Reimagining The Data Storage with Blockchain Part 1

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Data has always played an essential role in modern industry, and that role is becoming more noticeable with each passing year.

Recently, the rise of ‘big data’ has had a significant impact on the industry. Revenues for software and services are predicted to grow to $103bn in 2027. Data is being produced continuously everywhere, from our social media accounts to the equipment we use to predict earthquakes, and it is precious.

That brings us to the most significant problem the industry will face in the future — how to store all this data, in a way that is secure, affordable, and also easily accessible. As the amount of usable data grows, we need to make sure that the storage systems we have in place can handle it, and won’t collapse under the pressure.

Right now, that seems challenging. The widespread storage options are already struggling to handle the growing quantities of data, and as time goes on, this will only get more difficult.

Before we explore potential solutions to this, let’s first take a better look at the problems with popular centralized storage systems.

Why the Current Approach is Not Working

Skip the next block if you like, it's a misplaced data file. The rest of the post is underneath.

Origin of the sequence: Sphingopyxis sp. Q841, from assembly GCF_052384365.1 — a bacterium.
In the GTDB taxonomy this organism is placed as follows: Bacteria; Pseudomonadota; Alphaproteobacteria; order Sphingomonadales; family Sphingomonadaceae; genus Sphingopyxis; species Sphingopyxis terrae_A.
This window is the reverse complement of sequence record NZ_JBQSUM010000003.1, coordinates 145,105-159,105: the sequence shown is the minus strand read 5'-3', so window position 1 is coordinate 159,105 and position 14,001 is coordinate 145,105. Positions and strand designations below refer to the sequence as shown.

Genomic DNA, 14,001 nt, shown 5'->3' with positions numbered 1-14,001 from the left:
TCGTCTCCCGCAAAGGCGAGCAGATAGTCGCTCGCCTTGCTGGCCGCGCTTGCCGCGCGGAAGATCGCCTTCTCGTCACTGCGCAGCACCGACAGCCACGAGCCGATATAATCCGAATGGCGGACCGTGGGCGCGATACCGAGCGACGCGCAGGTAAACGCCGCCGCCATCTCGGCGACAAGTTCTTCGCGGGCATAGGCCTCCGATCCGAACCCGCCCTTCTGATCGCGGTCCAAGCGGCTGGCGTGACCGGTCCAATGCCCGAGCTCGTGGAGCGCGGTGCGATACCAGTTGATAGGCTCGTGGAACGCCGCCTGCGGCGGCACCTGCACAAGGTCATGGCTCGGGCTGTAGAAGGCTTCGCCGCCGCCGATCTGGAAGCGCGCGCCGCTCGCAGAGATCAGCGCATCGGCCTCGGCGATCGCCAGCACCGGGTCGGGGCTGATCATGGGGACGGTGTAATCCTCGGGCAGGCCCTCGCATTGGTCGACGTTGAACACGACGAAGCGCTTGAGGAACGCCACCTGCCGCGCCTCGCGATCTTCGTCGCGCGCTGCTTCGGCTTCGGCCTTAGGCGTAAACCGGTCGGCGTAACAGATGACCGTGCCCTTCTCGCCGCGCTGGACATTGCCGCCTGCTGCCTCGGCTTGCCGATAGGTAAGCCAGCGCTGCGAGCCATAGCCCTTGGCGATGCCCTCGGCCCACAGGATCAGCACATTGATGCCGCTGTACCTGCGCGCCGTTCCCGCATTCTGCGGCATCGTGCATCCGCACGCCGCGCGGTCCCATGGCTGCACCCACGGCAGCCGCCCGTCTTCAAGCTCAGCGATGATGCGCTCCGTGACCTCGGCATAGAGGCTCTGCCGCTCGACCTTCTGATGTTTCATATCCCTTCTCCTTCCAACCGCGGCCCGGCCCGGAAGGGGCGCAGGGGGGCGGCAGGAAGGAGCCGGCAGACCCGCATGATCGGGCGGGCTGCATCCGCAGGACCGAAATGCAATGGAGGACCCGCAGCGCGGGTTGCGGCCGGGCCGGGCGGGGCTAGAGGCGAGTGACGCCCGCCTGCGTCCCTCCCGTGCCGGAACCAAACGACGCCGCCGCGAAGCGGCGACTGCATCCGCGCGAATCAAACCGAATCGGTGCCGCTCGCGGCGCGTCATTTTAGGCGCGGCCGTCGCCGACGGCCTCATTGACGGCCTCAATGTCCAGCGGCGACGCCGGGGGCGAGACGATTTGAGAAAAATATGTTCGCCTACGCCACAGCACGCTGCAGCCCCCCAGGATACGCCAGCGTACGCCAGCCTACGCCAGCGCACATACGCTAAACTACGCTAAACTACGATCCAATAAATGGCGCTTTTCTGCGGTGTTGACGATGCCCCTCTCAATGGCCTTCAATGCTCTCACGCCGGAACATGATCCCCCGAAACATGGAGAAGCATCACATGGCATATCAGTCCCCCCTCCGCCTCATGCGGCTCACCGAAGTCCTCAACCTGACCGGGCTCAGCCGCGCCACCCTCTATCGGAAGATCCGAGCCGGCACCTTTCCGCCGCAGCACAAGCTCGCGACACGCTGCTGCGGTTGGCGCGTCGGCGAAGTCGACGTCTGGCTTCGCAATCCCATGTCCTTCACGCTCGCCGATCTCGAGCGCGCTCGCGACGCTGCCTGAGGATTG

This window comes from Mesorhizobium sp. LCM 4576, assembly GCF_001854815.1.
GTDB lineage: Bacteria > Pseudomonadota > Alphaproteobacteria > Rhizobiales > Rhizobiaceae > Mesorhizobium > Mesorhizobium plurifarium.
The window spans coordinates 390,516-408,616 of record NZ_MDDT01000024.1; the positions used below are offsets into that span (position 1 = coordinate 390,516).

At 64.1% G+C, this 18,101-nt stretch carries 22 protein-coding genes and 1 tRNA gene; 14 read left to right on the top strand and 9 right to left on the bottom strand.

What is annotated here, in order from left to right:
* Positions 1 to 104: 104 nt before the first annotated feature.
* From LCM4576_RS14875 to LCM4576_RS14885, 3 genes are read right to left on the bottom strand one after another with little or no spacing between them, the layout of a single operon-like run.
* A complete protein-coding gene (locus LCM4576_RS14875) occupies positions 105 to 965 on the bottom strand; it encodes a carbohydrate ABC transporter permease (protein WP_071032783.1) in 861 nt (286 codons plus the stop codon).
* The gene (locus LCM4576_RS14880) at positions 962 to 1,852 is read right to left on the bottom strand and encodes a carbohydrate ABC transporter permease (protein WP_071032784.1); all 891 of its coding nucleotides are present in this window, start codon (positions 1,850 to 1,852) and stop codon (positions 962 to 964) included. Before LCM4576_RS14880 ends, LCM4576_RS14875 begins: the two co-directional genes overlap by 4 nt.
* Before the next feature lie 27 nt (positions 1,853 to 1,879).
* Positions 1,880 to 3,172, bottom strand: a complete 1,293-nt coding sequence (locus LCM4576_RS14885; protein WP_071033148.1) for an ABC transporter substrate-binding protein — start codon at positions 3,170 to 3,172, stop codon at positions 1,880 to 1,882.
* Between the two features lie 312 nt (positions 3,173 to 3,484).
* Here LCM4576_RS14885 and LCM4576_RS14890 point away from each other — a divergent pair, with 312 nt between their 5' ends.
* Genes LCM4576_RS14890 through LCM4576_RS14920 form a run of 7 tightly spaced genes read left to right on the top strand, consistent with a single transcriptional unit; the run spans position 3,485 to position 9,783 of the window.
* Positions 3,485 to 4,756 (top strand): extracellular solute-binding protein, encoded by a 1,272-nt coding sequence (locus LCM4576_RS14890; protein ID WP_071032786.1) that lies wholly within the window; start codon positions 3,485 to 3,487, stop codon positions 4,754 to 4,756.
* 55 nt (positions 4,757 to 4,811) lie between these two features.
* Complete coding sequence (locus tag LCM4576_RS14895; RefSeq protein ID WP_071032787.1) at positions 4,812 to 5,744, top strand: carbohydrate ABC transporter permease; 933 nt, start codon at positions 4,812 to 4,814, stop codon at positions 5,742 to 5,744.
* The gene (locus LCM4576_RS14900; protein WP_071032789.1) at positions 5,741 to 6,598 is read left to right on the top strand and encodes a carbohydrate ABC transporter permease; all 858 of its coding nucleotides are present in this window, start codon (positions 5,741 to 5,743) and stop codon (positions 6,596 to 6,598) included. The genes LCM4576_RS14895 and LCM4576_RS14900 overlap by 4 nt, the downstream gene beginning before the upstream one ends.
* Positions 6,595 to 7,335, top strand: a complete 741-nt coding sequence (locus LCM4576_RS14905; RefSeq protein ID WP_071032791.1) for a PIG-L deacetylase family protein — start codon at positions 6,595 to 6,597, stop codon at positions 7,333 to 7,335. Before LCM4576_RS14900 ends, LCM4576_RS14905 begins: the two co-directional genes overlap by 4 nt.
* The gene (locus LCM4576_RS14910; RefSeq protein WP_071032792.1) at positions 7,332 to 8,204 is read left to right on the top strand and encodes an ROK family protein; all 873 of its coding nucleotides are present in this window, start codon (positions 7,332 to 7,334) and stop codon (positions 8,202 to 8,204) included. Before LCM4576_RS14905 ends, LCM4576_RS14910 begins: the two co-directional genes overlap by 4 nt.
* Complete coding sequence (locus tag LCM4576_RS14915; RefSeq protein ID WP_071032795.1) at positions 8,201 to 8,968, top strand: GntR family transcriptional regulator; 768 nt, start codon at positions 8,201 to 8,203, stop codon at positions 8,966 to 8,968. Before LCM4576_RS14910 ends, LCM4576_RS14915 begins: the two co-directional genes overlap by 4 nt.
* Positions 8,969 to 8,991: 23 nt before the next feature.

The current methods for data storage are mainly based around massive, centralized data centers. Even cloud storage relies heavily on these large central databases, and there are all sorts of problems with this approach. These include:

  • They are bloated and oversized. This makes them costly and time-consuming to maintain, not to mention devastating for the environment.
  • They are vulnerable to hacks and cybercrime because they have a central point of failure that can be targeted to bring the entire thing down.
  • They are hard to scale. The amount of data out there is increasing exponentially, and these centralized databases will quickly find it difficult to work with so much demand.

So, what could be the solution? Many believe that Blockchain, with its decentralized method of storage, could be the answer.

Blockchain Solution

Blockchain has several advantages:

  • It is secure. The data is encrypted and distributed across multiple nodes, creating a decentralized network with no central point that makes it hard for hackers to do damage.
  • Since there is no central party in charge, it’s challenging to corrupt a blockchain. This can only be done in some networks by seizing control of a majority of nodes, which is nearly impossible.
  • It is immutable. This means data cannot be manipulated or handled; in other words, users can trust the data and the integrity behind it.
  • It is fast. By drawing on a vast network of nodes instead of central servers, blockchains have the potential to be much faster than traditional storage methods, making access quick and easy.

This is all for part 1 of our series, hope you enjoyed it. Next part is coming on Monday!

Written by

Secret Contract Platform for Privacy 2.0

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